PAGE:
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Over at Hazlitt, Morgan Jerkins unpacks our collective literary fascination with white suburban boredom, connecting the historical dots between these dry developments and the redlining that created them, while also highlighting the fact that the at root of boredom is stability and prosperity: According to Martha R. Mahoney of the University of Pennsylvania Law Review, […]

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“Specialists in All Styles”

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In an interview with Tobias Carroll for Men’s Journal, Teju Cole discusses his affinity for the work of writer and critic John Berger, and how that relationship has informed his own writing: I think what we get from the artists, writers, musicians, photographers, and so on who we admire is a sense of encouragement or […]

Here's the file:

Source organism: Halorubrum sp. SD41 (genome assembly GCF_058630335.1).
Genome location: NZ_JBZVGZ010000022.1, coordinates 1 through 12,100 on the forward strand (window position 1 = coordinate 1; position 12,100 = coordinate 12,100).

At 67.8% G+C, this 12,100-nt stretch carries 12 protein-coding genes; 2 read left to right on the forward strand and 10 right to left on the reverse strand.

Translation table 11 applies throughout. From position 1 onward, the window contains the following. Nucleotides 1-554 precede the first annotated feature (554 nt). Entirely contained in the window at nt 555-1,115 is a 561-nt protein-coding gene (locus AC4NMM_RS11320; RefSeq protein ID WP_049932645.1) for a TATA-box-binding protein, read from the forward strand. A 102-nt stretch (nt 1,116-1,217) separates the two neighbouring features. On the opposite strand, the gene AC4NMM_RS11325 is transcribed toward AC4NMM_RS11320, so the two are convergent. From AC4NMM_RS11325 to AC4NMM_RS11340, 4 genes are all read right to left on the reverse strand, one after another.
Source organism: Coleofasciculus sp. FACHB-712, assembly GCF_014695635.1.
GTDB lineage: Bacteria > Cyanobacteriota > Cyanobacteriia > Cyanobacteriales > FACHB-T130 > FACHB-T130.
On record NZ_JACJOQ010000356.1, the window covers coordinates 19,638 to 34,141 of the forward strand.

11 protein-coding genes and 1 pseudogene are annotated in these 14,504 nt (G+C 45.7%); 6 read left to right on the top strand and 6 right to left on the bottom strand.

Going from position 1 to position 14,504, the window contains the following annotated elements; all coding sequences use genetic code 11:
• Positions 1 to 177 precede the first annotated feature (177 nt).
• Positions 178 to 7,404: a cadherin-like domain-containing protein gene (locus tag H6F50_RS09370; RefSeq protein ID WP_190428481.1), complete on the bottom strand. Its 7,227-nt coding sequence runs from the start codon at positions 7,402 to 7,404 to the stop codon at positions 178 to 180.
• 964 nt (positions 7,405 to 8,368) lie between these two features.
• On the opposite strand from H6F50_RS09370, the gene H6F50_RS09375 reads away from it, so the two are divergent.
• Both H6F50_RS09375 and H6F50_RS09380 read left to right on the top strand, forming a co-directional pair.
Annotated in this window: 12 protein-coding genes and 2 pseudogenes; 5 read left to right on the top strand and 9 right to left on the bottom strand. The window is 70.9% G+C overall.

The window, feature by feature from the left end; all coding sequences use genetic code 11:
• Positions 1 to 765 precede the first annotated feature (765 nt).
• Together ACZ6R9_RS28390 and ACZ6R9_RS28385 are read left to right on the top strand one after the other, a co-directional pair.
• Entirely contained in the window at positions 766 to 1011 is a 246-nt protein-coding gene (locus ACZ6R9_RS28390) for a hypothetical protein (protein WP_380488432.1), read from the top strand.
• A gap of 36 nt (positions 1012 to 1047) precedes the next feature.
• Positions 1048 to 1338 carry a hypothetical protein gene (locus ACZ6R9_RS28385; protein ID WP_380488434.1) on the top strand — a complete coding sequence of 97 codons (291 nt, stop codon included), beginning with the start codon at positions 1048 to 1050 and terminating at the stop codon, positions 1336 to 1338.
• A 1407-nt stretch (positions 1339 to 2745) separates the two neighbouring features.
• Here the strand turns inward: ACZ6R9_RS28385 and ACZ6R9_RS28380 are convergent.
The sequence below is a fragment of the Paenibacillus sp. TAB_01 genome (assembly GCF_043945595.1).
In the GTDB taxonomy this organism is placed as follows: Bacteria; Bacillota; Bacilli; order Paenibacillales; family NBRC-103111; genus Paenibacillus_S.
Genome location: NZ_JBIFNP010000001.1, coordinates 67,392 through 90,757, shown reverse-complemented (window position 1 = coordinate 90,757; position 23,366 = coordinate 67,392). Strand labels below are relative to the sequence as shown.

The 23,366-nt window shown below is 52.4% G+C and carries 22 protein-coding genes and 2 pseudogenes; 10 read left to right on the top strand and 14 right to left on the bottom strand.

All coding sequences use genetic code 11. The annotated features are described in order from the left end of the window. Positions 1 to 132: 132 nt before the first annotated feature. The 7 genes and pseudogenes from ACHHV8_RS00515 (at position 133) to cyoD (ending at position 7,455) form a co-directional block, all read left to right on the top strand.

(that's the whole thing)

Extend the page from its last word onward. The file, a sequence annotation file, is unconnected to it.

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Barbizon Revisited

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For Lit Hub, Nathan Hill takes us through the history of the Barbizon Hotel, recounting its role as an incubator for young women writers of the mid-20th century and as a landmark for those same writers to touch upon and mythologize in their work: Beyond Plath’s infamous retelling, the Barbizon has a strong association in […]

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By the People, for the People

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At Guernica, Tana Wojcznick unpacks Shakespeare’s lesser-known and often-misread play, Coriolanus, to bring us s its timely political warning about populism and democracy: It’s no accident that Coriolanus is not a favorite in America, where it’s rarely included in the mini-canon of plays each generation tends to play and re-play (such as King Lear today […]